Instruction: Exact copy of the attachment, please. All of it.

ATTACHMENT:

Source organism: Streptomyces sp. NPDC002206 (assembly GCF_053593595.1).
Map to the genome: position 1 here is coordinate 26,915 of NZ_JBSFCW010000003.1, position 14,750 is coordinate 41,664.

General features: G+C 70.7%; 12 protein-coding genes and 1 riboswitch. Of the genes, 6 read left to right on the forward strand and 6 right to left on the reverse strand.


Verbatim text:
Source organism: Streptomyces sp. NPDC002206 (assembly GCF_053593595.1).
Map to the genome: position 1 here is coordinate 26,915 of NZ_JBSFCW010000003.1, position 14,750 is coordinate 41,664.

General features: G+C 70.7%; 12 protein-coding genes and 1 riboswitch. Of the genes, 6 read left to right on the forward strand and 6 right to left on the reverse strand.